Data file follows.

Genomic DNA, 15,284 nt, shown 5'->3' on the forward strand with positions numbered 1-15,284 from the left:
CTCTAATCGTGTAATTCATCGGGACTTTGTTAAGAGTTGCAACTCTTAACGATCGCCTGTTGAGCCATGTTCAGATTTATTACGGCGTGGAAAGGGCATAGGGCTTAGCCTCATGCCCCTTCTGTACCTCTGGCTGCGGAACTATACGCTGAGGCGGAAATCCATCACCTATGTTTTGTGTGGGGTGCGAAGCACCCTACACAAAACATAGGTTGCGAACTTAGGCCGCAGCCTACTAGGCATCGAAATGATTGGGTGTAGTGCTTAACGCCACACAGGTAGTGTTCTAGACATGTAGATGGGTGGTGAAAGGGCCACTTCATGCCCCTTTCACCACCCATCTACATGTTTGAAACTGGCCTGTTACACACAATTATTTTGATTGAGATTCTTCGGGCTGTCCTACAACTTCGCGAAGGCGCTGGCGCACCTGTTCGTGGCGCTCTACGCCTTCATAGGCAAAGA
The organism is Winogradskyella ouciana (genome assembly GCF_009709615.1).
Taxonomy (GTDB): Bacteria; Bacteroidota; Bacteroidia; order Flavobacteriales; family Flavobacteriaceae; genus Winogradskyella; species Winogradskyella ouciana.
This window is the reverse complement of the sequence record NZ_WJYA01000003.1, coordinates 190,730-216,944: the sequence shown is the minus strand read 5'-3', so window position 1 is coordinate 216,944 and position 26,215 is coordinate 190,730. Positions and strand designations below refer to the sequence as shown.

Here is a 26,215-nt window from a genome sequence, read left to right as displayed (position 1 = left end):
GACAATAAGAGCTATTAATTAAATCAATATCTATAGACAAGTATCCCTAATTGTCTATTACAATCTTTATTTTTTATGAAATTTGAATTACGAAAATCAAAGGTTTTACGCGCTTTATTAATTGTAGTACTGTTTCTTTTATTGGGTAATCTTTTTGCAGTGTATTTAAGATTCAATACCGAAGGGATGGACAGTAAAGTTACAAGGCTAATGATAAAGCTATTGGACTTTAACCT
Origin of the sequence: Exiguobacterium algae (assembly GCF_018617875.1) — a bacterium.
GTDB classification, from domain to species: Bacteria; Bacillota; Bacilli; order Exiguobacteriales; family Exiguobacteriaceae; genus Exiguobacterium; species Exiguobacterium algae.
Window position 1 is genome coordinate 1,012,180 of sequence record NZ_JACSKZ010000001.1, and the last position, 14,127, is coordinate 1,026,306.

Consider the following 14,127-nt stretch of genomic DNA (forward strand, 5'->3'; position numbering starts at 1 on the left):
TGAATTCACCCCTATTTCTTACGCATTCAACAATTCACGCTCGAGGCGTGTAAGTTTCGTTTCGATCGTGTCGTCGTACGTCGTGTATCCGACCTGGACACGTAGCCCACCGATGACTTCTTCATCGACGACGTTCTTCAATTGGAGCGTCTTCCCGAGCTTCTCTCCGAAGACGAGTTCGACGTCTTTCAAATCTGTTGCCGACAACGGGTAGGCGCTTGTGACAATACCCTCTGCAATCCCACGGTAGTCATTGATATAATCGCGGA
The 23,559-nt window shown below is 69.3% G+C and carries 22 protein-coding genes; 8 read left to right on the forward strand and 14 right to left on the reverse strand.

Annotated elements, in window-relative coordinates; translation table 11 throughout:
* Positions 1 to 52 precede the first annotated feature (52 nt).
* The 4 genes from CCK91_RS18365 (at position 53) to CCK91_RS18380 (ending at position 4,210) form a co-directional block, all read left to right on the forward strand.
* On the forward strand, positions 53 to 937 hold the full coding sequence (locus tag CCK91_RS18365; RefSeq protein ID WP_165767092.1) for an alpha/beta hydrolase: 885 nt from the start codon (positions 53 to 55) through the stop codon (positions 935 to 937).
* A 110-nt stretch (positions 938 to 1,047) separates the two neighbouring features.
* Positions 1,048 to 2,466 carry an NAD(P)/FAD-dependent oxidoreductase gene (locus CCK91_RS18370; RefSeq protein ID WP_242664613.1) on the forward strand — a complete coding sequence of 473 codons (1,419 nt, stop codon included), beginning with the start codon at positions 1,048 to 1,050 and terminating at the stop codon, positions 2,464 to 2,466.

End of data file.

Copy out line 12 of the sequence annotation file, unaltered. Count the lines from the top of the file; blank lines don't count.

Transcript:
TGAATTCACCCCTATTTCTTACGCATTCAACAATTCACGCTCGAGGCGTGTAAGTTTCGTTTCGATCGTGTCGTCGTACGTCGTGTATCCGACCTGGACACGTAGCCCACCGATGACTTCTTCATCGACGACGTTCTTCAATTGGAGCGTCTTCCCGAGCTTCTCTCCGAAGACGAGTTCGACGTCTTTCAAATCTGTTGCCGACAACGGGTAGGCGCTTGTGACAATACCCTCTGCAATCCCACGGTAGTCATTGATATAATCGCGGA